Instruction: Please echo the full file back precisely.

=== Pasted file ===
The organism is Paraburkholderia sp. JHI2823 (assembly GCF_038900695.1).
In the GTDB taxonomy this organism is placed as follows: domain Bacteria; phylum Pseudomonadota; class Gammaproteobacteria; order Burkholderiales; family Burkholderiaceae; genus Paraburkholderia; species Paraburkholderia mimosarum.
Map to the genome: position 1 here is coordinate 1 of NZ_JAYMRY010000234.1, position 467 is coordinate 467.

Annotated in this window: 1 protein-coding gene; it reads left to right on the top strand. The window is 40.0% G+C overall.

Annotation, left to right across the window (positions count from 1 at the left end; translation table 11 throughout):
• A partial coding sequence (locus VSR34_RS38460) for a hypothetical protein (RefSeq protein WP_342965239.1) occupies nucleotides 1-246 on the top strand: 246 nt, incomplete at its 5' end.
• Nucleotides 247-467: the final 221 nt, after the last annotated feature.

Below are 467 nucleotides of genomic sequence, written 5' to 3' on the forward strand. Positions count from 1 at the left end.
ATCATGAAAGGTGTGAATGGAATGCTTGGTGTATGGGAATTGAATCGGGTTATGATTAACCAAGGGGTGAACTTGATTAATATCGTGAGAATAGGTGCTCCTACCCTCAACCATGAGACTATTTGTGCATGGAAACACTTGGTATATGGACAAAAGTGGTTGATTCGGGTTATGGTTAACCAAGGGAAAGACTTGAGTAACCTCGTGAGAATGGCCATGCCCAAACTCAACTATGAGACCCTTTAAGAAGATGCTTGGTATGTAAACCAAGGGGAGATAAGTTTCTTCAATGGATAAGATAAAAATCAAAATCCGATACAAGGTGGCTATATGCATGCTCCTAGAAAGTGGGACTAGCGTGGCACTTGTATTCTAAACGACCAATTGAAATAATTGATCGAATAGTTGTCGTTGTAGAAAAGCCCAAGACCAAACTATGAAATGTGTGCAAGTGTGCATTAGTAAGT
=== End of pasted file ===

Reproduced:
The organism is Paraburkholderia sp. JHI2823 (assembly GCF_038900695.1).
In the GTDB taxonomy this organism is placed as follows: domain Bacteria; phylum Pseudomonadota; class Gammaproteobacteria; order Burkholderiales; family Burkholderiaceae; genus Paraburkholderia; species Paraburkholderia mimosarum.
Map to the genome: position 1 here is coordinate 1 of NZ_JAYMRY010000234.1, position 467 is coordinate 467.

Annotated in this window: 1 protein-coding gene; it reads left to right on the top strand. The window is 40.0% G+C overall.

Annotation, left to right across the window (positions count from 1 at the left end; translation table 11 throughout):
• A partial coding sequence (locus VSR34_RS38460) for a hypothetical protein (RefSeq protein WP_342965239.1) occupies nucleotides 1-246 on the top strand: 246 nt, incomplete at its 5' end.
• Nucleotides 247-467: the final 221 nt, after the last annotated feature.

Below are 467 nucleotides of genomic sequence, written 5' to 3' on the forward strand. Positions count from 1 at the left end.
ATCATGAAAGGTGTGAATGGAATGCTTGGTGTATGGGAATTGAATCGGGTTATGATTAACCAAGGGGTGAACTTGATTAATATCGTGAGAATAGGTGCTCCTACCCTCAACCATGAGACTATTTGTGCATGGAAACACTTGGTATATGGACAAAAGTGGTTGATTCGGGTTATGGTTAACCAAGGGAAAGACTTGAGTAACCTCGTGAGAATGGCCATGCCCAAACTCAACTATGAGACCCTTTAAGAAGATGCTTGGTATGTAAACCAAGGGGAGATAAGTTTCTTCAATGGATAAGATAAAAATCAAAATCCGATACAAGGTGGCTATATGCATGCTCCTAGAAAGTGGGACTAGCGTGGCACTTGTATTCTAAACGACCAATTGAAATAATTGATCGAATAGTTGTCGTTGTAGAAAAGCCCAAGACCAAACTATGAAATGTGTGCAAGTGTGCATTAGTAAGT